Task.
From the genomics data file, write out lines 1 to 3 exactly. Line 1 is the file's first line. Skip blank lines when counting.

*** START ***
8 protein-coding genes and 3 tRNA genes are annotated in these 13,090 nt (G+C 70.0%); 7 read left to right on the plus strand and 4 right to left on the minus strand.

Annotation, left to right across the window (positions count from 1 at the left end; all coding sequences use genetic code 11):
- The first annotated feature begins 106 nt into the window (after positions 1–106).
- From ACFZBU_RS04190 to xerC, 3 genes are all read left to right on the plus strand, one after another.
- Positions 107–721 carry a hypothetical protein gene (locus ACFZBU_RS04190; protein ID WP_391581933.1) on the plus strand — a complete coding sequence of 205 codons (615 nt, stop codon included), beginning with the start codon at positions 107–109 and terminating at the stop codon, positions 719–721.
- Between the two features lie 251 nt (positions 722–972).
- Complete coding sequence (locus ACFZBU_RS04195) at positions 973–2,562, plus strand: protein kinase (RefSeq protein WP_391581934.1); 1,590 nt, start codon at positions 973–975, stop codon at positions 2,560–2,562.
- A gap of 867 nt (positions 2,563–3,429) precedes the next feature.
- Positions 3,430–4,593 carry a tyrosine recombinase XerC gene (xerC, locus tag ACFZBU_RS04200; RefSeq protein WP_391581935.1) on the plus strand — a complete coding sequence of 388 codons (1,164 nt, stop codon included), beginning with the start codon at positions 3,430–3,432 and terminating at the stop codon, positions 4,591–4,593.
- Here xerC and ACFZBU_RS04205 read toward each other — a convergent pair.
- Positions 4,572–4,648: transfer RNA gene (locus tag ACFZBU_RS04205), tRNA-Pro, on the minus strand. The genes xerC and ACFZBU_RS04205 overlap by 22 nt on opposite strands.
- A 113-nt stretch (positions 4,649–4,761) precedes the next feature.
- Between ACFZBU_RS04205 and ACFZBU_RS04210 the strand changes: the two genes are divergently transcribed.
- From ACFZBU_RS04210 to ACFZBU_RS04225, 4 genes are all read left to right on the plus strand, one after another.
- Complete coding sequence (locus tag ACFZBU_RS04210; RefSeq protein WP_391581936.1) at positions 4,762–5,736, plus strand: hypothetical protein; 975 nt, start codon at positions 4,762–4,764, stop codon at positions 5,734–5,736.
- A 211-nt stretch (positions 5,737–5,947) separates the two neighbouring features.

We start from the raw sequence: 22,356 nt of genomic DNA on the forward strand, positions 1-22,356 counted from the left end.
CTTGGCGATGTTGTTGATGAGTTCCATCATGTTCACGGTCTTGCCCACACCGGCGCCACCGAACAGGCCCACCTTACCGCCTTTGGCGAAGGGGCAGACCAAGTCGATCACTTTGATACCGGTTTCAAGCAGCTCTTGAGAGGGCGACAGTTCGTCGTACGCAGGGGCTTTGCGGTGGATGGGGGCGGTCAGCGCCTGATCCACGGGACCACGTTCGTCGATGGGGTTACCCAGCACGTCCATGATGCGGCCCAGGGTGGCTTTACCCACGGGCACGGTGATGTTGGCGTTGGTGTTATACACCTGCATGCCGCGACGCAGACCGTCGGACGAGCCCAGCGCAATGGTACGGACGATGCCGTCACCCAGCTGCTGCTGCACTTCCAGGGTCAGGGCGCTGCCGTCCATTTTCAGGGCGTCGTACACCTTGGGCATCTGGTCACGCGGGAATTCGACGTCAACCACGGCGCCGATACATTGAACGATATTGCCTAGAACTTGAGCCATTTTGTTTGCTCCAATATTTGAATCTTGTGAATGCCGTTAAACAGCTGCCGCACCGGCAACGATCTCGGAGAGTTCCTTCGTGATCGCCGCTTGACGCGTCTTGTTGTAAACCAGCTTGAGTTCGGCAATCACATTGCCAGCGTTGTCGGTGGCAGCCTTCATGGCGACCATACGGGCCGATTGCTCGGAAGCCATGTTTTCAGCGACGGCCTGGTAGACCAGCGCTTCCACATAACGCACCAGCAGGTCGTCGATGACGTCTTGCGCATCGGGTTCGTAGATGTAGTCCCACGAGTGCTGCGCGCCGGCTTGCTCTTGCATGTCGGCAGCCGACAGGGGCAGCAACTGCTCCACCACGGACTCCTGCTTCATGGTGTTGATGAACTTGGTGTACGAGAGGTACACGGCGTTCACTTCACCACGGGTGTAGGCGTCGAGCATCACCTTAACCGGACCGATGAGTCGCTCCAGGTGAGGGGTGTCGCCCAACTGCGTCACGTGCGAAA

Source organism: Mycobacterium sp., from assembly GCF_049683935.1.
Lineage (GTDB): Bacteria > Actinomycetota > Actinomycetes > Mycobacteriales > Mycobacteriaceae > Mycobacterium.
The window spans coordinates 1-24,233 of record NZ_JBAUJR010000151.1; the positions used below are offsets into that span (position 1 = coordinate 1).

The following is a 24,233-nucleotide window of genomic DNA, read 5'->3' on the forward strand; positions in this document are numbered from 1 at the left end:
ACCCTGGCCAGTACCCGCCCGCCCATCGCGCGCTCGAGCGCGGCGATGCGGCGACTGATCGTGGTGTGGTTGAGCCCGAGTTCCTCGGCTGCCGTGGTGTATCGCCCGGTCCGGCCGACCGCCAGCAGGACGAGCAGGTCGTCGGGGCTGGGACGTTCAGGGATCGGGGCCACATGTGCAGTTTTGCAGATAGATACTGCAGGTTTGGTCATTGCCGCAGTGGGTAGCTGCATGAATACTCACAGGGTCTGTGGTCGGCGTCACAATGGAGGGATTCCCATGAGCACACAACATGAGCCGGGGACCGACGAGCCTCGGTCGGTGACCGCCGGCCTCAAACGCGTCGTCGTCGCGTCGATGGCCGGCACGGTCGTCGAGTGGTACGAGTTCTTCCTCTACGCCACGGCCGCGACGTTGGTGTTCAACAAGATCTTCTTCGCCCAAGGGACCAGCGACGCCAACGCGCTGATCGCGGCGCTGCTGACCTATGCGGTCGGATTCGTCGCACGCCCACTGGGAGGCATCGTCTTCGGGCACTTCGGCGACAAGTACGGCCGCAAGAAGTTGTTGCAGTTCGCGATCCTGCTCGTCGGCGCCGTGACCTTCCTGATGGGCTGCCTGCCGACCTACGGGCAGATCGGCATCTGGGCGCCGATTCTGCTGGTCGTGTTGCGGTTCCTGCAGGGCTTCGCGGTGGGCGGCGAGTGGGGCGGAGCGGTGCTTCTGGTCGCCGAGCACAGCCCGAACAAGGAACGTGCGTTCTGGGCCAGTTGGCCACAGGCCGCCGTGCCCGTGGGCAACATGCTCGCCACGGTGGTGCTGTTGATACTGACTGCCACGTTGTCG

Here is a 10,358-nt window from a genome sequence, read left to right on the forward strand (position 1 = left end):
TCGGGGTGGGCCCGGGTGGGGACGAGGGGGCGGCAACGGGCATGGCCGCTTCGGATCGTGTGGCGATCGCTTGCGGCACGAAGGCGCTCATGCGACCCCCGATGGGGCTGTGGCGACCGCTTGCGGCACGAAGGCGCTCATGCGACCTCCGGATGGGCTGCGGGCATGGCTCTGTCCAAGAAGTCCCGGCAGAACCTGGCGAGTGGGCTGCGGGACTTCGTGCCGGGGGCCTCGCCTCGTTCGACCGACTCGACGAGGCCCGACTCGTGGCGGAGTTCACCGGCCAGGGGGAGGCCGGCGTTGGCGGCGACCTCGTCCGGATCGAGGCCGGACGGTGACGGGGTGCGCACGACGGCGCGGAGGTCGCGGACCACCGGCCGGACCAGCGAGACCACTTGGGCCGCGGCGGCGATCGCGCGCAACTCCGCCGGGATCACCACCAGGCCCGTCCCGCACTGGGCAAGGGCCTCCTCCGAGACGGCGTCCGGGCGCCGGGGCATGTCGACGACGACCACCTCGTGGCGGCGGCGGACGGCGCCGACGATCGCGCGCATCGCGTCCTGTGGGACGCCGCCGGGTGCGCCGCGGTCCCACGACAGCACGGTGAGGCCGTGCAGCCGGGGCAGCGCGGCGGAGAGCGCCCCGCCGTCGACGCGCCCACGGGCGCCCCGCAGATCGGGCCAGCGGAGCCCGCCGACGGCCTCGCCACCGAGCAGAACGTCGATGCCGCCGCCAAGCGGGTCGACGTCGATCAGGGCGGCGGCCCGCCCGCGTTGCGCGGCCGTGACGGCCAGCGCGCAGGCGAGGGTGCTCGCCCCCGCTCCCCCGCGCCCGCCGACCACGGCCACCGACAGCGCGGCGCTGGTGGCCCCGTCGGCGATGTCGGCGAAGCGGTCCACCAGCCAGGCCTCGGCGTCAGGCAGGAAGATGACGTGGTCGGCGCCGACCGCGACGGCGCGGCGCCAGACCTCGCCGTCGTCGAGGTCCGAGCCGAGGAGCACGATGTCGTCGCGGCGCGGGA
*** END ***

8 protein-coding genes and 3 tRNA genes are annotated in these 13,090 nt (G+C 70.0%); 7 read left to right on the plus strand and 4 right to left on the minus strand.

Annotation, left to right across the window (positions count from 1 at the left end; all coding sequences use genetic code 11):
- The first annotated feature begins 106 nt into the window (after positions 1–106).